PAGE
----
We’ve been rewatching all the MCU movies in chronological order. From the start, I semi-dreaded getting to Infinity War and its stupid, ridiculous villain and its bumbling, completely-off-their-game heroes, and ultimately, a crushing and emotionally devastating defeat that we all knew had to be reversed somehow in the sequel. And stupid Vormir (with its stupid ghost of stupid Red Skull) and its stupid “sacrifice” which was not all credible in this movie and deeply unfair and painful in the next. Overall, most of the MCU movies are thrilling, entertaining, and sometimes hilarious, but aside from a few laughs and a few small triumphs (which then feel like they didn’t matter…) this one just pissed me off overall.
In the comics, Thanos wanted to kill half the universe to impress Death because he was in love with her. (This storyline was even hinted at in one of the end-credits scenes, where a Chitauri said “to attack Earth is to court death” and Thanos’ eyes lit up.) It’s crazy, and kind of dumb, but here’s the thing: it was acknowledged as crazy and dumb.
In the movie, he wants to kill half the universe so that the other half has enough resources not to starve. People just sort of accept that and even relate to it as if it were good intentions gone very wrong, as if it somehow compares to Killmonger’s rage over racial injustice and oppression in Black Panther.
Here’s why it’s stupid.
- If you have all those infinity stones, you could solve the problem so many other ways. Create more resources! Change life so that it requires less! Whatever!
- It’s not even a universal problem. There are, presumably, planets where nobody is starving or struggling. There are, no doubt, planets and colonies where killing half the population would cause collapse and probable starvation.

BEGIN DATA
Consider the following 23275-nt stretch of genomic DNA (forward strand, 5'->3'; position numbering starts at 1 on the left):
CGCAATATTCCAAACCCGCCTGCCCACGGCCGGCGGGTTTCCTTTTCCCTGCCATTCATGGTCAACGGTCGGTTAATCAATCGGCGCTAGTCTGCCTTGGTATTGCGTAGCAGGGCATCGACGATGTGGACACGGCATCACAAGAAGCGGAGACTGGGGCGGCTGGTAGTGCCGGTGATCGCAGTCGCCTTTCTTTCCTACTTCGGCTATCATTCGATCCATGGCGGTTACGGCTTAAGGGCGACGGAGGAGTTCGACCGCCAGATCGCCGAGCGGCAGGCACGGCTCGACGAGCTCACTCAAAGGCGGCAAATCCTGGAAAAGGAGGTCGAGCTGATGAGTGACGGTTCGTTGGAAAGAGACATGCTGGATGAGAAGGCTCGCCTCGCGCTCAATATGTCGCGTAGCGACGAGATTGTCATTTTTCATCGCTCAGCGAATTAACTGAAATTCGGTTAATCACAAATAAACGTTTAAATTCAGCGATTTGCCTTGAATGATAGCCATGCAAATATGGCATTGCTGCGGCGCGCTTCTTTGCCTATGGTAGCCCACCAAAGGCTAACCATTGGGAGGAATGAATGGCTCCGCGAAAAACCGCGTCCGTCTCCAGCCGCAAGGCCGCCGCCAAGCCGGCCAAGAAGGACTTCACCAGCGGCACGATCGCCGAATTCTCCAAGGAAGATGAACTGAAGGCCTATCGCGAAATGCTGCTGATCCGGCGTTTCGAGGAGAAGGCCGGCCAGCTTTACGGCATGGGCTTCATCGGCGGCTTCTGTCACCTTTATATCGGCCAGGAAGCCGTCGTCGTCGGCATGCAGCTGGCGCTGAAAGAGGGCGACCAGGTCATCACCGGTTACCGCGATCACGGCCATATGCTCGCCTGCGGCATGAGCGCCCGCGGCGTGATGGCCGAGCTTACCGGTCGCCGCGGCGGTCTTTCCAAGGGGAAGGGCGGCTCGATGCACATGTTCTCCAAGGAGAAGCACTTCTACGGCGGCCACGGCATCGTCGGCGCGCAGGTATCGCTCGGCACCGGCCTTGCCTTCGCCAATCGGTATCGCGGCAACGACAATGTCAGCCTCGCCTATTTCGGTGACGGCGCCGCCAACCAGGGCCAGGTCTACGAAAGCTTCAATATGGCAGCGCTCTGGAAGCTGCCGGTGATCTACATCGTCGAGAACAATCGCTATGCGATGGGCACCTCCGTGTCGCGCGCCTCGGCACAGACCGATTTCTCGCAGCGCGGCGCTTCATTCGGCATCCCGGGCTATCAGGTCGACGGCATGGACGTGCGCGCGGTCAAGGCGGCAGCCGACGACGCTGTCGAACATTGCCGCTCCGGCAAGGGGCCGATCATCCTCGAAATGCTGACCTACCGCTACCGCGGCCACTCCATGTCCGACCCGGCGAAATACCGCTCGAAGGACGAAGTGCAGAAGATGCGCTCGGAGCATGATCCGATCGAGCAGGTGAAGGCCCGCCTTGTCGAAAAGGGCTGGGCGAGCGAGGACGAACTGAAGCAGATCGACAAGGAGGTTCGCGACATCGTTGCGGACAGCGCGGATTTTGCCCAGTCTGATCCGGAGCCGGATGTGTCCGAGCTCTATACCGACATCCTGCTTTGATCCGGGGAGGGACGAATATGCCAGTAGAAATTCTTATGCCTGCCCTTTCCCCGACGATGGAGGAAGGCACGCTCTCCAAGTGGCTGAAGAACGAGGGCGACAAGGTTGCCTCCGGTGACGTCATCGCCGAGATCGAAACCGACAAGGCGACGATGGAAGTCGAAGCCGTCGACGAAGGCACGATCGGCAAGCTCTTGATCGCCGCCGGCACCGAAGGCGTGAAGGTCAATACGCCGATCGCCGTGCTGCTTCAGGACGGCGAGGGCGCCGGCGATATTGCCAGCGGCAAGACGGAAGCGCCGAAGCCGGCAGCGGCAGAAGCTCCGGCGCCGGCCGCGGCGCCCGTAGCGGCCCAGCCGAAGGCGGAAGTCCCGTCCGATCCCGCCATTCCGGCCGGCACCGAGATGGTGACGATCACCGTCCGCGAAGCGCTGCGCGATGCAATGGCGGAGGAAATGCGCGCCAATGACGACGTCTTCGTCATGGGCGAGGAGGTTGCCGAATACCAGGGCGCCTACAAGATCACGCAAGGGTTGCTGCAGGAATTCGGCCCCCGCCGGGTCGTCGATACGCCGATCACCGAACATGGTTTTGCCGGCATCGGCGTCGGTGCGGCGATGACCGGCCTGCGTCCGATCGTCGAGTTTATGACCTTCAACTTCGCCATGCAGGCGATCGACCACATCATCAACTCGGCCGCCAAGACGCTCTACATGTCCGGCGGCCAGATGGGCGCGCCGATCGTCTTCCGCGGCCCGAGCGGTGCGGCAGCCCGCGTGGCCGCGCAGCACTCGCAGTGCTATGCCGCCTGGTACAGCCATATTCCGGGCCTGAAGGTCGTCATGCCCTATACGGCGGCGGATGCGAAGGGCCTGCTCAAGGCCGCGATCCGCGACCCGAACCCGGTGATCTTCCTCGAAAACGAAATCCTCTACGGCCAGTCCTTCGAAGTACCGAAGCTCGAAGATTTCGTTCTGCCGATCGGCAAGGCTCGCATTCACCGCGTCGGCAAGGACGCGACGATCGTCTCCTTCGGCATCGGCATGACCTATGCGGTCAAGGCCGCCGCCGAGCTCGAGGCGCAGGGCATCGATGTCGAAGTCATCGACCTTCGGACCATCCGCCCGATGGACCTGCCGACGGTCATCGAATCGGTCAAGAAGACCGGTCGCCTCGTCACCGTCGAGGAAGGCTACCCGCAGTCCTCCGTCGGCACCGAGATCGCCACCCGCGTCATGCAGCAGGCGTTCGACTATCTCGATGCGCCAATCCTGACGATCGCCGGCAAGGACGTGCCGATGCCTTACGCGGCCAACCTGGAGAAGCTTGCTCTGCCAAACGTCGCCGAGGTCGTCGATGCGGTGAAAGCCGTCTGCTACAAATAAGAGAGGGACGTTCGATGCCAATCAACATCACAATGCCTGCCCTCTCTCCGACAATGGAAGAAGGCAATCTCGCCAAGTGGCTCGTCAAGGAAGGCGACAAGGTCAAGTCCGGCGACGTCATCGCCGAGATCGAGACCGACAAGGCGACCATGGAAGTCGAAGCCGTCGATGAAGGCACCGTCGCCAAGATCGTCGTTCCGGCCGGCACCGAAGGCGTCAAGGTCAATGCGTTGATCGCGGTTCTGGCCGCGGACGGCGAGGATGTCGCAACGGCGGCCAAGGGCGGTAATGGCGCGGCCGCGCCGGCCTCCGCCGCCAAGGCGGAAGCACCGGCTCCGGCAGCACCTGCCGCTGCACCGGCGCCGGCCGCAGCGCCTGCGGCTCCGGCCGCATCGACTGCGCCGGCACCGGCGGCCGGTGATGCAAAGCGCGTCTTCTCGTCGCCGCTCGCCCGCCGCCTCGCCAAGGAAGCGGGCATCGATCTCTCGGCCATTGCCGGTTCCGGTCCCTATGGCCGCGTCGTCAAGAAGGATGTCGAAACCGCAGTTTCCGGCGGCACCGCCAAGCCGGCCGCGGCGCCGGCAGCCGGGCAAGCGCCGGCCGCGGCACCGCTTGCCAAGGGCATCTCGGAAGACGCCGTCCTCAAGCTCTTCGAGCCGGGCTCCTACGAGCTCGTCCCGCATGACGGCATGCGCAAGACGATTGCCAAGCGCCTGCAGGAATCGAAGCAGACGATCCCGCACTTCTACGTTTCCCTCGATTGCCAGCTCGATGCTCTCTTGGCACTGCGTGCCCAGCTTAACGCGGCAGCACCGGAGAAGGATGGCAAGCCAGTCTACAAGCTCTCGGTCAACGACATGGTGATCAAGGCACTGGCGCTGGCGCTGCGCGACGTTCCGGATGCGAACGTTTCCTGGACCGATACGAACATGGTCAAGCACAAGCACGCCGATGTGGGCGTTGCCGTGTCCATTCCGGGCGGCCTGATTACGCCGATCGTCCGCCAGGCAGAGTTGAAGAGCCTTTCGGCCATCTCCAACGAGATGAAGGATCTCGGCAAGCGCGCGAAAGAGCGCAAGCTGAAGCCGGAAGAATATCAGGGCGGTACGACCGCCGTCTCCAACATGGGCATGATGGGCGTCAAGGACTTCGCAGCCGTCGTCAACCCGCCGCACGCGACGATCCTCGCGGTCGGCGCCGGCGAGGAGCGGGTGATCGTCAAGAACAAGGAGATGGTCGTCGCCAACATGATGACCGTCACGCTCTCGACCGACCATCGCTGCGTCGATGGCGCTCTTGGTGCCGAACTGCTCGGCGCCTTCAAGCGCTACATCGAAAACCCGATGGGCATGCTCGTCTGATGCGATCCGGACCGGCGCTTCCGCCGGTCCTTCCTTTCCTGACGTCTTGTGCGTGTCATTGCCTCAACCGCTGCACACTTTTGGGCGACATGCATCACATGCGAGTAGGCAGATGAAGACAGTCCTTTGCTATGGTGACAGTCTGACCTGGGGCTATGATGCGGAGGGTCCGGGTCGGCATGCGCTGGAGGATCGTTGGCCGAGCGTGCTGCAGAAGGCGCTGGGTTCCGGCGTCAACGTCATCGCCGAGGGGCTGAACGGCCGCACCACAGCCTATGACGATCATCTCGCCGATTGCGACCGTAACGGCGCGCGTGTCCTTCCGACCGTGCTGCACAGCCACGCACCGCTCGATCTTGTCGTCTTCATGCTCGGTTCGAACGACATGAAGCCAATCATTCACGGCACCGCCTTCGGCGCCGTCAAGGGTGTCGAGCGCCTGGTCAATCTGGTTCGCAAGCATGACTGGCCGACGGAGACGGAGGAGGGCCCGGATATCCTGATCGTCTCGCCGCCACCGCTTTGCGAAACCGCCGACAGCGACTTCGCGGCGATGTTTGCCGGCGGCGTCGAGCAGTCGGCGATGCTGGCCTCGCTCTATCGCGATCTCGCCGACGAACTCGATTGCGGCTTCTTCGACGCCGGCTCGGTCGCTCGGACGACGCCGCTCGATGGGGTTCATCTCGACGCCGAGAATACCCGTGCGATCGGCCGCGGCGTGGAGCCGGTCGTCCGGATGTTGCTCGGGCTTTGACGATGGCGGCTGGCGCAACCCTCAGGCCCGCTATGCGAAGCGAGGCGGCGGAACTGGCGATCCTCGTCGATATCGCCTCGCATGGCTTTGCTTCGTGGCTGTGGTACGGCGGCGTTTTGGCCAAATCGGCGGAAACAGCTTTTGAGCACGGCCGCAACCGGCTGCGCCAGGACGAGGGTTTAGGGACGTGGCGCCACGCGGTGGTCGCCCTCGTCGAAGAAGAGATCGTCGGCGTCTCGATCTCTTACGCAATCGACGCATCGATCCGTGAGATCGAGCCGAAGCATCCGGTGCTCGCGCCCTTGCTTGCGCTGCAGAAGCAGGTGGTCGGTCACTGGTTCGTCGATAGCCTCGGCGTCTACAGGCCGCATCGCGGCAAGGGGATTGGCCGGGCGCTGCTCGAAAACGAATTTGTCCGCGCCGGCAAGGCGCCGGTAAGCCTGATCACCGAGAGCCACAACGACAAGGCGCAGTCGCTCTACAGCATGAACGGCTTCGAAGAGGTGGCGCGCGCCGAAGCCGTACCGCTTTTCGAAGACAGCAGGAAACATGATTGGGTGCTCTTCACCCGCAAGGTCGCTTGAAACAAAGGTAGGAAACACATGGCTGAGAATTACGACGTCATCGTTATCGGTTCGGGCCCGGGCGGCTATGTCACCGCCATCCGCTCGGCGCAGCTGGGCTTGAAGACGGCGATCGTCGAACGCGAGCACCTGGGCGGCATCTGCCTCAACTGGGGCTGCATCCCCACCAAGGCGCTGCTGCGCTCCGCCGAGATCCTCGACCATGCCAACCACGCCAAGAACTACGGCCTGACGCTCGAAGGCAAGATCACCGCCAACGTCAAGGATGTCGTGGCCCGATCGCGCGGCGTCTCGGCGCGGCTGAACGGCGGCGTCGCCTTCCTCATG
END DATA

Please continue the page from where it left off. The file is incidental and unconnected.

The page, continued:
- Starvation on a civilized world is almost certainly not a simple “too many consumers, not enough resources” problem, but one of inequitable distribution and poor resource management. (On a more primitive one it’s probably more a matter of ability to extract those resources.)
- Killing half the population without regard to economic status seems like it would be far less effective than specifically targeting the rich, who consume more than their share.
- Population is not a static number. On Earth, the human population doubled from about 1925 to 1971, and doubled again from 1971 to 2020. Thanos is something like 1100 years old, right? You’d think he would have some perspective here.
- Which species get killed and which ones are “resources” themselves? Often the movie states it as “half of all life” and yet we don’t see trees, shrubs, grass, or any animals getting dusted, only humans. What of other apex predators? What about invasive species? What about the sort of livestock that put a strain on other resources while being resources themselves?
There are no doubt more, but this is what I came up with in half an hour or so this morning. The writers really should have stuck with the original motivation for Thanos — with no actual personification of Death for him to impress, just his own belief. (Or maybe he confused Hela with Death, and Thor could catch him up on events from the Ragnarok movie…)